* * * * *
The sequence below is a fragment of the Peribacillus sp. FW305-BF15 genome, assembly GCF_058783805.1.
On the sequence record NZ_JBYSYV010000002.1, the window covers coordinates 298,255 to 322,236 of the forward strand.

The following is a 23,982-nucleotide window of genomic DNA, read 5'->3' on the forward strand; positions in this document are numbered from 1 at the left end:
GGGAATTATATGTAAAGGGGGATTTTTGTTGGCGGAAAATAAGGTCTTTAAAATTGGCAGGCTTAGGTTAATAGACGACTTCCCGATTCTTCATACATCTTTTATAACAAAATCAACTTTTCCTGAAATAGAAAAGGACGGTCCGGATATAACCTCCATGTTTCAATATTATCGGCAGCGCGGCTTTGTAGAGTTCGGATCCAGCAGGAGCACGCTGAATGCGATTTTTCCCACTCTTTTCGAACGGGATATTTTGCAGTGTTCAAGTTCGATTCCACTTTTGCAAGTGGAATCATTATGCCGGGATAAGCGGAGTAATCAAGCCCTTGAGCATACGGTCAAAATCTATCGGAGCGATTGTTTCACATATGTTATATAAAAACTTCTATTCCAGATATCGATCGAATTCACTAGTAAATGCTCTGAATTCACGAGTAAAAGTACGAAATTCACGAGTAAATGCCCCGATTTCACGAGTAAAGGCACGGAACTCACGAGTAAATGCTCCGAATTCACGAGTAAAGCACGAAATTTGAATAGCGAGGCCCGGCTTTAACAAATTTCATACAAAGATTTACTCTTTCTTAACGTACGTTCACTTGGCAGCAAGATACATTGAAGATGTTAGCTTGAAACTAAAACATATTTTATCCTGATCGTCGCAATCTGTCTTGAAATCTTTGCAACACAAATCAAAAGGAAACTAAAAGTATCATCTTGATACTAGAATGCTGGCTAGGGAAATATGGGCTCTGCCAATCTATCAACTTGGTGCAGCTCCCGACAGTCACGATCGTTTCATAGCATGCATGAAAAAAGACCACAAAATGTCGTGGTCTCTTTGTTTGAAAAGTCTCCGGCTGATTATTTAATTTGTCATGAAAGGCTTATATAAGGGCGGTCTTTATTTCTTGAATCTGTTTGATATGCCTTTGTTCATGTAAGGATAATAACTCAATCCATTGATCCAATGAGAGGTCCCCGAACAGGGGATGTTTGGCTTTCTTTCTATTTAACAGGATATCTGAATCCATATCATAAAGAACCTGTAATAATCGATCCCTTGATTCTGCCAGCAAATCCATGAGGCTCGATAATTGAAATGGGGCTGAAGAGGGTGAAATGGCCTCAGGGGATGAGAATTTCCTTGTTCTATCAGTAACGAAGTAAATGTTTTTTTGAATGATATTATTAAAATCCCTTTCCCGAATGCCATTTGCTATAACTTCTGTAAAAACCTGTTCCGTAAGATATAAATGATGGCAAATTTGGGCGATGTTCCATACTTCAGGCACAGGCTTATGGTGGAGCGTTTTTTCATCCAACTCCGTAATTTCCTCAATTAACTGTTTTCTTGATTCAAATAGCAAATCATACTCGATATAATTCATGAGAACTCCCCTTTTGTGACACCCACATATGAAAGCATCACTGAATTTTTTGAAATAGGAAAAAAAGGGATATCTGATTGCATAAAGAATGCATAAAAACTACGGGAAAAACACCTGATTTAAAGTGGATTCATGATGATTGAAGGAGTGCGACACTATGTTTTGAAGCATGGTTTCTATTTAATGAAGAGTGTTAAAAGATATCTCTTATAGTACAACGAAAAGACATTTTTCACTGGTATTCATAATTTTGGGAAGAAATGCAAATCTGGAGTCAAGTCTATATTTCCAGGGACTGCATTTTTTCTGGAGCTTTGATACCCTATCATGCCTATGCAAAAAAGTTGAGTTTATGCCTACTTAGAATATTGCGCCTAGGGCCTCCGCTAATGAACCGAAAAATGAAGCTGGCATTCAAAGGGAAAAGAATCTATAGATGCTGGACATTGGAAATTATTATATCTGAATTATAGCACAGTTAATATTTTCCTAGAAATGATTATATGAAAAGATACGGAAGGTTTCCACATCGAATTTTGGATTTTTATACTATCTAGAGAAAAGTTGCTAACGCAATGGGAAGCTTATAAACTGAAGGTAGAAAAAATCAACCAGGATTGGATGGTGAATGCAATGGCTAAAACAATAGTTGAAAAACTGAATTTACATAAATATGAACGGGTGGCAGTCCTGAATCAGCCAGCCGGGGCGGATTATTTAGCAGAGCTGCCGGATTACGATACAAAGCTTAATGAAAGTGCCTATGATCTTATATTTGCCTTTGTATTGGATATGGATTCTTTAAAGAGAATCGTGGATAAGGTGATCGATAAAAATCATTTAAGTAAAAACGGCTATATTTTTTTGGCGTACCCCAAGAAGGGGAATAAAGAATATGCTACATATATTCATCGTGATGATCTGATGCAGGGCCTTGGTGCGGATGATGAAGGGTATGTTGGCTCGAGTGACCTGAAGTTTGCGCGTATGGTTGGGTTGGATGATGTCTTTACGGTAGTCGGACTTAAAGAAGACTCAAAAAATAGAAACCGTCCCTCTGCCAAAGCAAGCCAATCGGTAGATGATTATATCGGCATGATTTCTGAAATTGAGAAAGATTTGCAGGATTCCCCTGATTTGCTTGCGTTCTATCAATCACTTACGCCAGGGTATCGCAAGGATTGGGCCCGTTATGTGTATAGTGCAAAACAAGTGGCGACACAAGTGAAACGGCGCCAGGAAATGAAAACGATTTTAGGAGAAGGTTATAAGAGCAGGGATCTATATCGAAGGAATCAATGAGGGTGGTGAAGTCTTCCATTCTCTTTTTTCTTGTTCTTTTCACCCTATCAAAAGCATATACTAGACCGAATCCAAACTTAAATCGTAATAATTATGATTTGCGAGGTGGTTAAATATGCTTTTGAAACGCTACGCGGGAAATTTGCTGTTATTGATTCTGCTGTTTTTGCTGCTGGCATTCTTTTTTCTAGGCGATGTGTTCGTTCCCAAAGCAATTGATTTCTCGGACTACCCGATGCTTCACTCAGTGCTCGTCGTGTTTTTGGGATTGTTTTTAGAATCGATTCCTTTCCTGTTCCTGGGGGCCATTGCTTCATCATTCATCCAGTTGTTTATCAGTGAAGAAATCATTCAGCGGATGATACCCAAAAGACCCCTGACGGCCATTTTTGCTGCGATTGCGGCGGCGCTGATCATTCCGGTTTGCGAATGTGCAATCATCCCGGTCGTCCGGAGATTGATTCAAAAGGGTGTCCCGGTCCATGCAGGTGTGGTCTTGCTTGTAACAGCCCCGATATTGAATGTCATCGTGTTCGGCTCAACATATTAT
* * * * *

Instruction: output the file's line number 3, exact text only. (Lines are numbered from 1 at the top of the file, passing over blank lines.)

The following is a 23,982-nucleotide window of genomic DNA, read 5'->3' on the forward strand; positions in this document are numbered from 1 at the left end: